The latest GDP numbers came out today and many people in the blogosphere are declaring the results are consistent with their priors; I will be no different, but I hope to add to the discussion by showing that RGDP growth does not have a unit root. This was inspired by a post by Scott Sumner.
What does unit root mean? Well, basically if a random process does not have a stationary trend, then it has a unit root and if it does, then it doesn't. That definition hinges rather precariously on knowing the trend, which is judged by a pretty squishy metric. I previously extracted a trend in a couple of different  ways  from the information transfer model (ITM) and it captures the empirical observation that RGDP growth has fallen over the post-war period. Various economic explanations are given for this fall: a productivity slowdown, or that GDP is hit by both supply and demand shocks with the former being more persistent. In the information transfer model, it follows from the diminishing marginal utility of monetary expansion. The most efficient way to increase economic growth in an economy with little money is to add money which allows the market to transfer more information from the demand to the supply. However, the bang for the (literal) buck tends to fall once there's enough money around which results in a slowly falling RGDP growth rate. There's no productivity slowdown or persistent supply shocks; your economy just ran out of low hanging fruit that could be grabbed by printing money.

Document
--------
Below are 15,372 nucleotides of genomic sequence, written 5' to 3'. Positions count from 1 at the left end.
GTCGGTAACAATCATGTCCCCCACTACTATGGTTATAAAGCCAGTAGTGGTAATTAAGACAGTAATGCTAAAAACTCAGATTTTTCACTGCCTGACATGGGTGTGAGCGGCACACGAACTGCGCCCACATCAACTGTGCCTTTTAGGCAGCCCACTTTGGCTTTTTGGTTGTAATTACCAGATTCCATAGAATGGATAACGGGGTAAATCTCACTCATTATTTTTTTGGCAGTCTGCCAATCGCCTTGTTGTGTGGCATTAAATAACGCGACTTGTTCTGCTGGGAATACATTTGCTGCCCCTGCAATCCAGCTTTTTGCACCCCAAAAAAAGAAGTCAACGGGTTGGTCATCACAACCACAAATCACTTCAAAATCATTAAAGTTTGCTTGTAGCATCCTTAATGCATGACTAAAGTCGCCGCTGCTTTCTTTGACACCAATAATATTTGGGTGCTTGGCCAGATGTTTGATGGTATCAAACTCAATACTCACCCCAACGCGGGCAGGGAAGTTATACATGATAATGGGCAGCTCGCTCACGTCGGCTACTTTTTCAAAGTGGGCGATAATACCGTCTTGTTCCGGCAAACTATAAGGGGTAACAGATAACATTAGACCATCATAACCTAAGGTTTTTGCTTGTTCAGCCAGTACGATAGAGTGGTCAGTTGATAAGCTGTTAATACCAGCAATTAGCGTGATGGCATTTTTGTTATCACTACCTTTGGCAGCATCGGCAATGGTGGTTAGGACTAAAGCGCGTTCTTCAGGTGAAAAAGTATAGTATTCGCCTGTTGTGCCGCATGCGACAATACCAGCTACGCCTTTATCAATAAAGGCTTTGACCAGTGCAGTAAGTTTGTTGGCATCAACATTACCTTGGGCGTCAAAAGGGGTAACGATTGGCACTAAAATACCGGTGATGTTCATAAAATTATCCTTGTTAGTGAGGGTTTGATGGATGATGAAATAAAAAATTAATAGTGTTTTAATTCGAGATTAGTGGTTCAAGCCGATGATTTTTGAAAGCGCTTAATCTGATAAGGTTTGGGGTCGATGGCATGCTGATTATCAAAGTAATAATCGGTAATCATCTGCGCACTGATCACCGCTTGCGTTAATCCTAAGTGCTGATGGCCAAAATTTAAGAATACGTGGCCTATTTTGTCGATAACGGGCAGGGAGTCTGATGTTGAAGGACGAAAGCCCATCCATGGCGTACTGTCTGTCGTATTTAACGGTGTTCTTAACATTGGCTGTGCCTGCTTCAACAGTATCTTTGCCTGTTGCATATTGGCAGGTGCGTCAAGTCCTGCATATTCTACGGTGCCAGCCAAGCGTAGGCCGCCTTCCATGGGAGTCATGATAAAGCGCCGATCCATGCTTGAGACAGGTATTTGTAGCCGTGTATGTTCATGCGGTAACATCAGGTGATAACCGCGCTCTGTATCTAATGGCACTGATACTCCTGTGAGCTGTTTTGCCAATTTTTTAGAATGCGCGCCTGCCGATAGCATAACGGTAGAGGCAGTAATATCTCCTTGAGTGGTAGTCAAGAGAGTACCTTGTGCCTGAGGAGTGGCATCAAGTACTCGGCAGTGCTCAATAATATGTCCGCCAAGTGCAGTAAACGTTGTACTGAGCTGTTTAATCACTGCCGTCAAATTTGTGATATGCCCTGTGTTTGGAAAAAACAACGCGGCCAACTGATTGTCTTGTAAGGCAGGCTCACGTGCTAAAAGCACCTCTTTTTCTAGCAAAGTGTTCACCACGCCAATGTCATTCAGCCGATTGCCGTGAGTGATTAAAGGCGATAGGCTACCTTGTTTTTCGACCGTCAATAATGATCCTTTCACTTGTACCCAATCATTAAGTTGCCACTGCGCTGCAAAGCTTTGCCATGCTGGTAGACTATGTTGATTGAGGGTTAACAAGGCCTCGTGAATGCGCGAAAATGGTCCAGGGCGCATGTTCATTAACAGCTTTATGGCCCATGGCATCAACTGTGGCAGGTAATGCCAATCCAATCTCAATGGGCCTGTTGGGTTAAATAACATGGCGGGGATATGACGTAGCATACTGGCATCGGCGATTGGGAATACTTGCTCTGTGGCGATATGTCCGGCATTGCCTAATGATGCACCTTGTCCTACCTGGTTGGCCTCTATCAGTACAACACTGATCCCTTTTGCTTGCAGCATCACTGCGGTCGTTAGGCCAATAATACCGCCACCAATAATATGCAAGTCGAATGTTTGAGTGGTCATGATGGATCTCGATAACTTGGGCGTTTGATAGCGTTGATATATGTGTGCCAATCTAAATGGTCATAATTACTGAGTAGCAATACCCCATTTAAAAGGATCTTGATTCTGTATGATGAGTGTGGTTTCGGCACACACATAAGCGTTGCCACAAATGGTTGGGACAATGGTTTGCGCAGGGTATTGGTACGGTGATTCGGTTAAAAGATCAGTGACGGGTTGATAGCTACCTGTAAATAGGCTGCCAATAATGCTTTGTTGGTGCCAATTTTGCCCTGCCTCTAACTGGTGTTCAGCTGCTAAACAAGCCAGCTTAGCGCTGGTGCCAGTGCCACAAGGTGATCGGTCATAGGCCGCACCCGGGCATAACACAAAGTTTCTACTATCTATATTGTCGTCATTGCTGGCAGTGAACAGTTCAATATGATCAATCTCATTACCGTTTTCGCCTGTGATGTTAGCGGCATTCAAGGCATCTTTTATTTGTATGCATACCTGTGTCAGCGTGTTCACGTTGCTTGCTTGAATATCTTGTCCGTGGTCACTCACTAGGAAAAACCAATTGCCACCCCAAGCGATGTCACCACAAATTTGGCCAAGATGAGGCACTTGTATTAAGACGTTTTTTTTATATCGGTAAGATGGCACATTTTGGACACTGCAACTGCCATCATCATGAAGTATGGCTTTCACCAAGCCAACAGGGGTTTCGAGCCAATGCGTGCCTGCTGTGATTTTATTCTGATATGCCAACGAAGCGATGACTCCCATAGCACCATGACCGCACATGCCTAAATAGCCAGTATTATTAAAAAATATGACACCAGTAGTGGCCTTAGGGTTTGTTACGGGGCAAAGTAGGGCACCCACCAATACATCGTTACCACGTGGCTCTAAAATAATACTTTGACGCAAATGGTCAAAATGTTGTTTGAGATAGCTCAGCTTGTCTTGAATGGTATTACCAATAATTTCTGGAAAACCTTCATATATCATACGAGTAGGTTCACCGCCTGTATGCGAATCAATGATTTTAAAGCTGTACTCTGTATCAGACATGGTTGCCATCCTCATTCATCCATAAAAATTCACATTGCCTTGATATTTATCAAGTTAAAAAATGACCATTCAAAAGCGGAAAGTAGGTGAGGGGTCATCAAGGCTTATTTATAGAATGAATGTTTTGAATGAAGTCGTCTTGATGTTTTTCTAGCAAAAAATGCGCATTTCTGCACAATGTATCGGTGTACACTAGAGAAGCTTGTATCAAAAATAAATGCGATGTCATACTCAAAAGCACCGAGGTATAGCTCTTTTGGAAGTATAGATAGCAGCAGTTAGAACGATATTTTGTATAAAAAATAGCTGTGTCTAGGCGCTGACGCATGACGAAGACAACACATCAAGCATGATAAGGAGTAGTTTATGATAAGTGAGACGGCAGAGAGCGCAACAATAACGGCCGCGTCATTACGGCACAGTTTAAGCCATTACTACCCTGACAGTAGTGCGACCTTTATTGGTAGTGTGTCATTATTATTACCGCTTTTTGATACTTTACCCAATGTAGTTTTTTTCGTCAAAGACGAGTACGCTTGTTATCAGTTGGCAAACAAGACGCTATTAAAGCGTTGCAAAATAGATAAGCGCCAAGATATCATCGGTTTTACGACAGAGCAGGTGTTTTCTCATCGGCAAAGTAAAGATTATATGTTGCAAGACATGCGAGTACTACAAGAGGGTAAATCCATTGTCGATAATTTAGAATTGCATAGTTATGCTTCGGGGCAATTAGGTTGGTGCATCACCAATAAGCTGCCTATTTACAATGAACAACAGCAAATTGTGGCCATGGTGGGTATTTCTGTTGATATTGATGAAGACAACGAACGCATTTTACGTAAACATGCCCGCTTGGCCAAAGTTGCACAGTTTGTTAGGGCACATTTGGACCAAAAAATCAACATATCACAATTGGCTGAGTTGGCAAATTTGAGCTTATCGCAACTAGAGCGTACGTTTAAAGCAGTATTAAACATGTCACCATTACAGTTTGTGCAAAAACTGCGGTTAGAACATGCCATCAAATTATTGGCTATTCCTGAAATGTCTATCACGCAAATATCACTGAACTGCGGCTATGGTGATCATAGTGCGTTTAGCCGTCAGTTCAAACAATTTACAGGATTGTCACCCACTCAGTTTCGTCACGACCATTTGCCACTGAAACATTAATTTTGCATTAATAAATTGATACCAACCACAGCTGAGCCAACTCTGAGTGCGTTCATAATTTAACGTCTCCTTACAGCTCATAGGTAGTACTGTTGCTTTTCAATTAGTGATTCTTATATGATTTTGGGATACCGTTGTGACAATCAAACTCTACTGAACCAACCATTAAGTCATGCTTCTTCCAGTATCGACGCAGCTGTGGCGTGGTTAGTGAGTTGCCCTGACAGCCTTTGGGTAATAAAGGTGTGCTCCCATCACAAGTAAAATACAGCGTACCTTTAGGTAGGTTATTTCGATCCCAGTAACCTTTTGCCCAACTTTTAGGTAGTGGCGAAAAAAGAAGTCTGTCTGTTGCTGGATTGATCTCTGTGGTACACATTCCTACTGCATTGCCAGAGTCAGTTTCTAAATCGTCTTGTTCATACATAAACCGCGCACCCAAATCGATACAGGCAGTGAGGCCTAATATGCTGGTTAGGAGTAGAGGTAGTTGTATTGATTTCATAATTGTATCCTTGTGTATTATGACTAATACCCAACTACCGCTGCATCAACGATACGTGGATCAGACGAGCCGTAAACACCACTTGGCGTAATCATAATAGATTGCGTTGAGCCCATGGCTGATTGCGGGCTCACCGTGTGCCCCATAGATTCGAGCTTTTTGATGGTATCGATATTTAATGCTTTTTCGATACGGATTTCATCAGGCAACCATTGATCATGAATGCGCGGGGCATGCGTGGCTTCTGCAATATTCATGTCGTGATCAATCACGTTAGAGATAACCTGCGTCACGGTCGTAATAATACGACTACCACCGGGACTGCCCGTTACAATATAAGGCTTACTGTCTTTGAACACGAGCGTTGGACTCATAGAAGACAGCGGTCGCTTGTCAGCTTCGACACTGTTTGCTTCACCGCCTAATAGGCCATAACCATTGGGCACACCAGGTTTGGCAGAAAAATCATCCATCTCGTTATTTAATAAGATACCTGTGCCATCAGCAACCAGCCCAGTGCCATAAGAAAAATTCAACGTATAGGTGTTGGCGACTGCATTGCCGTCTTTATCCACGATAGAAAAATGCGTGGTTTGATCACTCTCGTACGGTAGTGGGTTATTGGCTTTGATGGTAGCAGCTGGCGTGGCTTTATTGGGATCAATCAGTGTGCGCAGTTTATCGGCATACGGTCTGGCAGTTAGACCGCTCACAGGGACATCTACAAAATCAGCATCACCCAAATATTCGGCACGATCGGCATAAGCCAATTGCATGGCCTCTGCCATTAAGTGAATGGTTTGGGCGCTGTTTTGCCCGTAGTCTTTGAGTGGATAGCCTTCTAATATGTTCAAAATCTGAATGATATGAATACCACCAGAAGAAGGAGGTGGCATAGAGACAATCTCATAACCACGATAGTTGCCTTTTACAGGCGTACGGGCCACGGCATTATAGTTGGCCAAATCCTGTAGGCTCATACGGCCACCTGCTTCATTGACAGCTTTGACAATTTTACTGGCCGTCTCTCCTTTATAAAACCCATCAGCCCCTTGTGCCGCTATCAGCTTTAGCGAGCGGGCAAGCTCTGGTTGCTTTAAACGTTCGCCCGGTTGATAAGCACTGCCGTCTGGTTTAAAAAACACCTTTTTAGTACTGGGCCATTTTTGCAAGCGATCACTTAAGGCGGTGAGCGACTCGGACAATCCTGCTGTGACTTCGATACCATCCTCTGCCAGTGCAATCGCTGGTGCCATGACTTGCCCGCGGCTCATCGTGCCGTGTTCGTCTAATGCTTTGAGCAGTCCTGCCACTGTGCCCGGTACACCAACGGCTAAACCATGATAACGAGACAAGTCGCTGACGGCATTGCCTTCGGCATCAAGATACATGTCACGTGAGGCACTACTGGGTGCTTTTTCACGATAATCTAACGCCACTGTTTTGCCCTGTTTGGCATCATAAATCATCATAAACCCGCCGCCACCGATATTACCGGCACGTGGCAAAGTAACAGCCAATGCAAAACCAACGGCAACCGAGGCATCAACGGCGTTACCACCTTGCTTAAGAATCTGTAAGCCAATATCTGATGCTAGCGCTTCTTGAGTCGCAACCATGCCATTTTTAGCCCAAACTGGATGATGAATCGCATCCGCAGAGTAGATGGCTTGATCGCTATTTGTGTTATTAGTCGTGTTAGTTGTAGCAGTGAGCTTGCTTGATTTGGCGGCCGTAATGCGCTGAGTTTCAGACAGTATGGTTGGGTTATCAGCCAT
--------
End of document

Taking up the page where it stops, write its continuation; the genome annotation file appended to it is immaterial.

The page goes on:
And now, the unit root test!
Using the updated GDP data, I extracted the RGDP trend as I did in the links [1, 2] above. The RGDP growth data is shown in blue, the trend is shown as a dark blue line and the ITM de-trended data is in red:
I performed a unit root test on the two data sets (a Dickey-Fuller test using annual averages) and the results are on the graph. The de-trended data rejects a unit root at the p = 0.01 level while the RGDP growth data appears to have a unit root. Essentially, RGDP growth is consistent with random fluctuations around the ITM trend in blue on the graph such that there is a tendency to return to the trend -- there is a "bounce back" after a recession. However, due to the fall in RGDP growth trend, the "bounce back" appears to get smaller and smaller over the post-war period.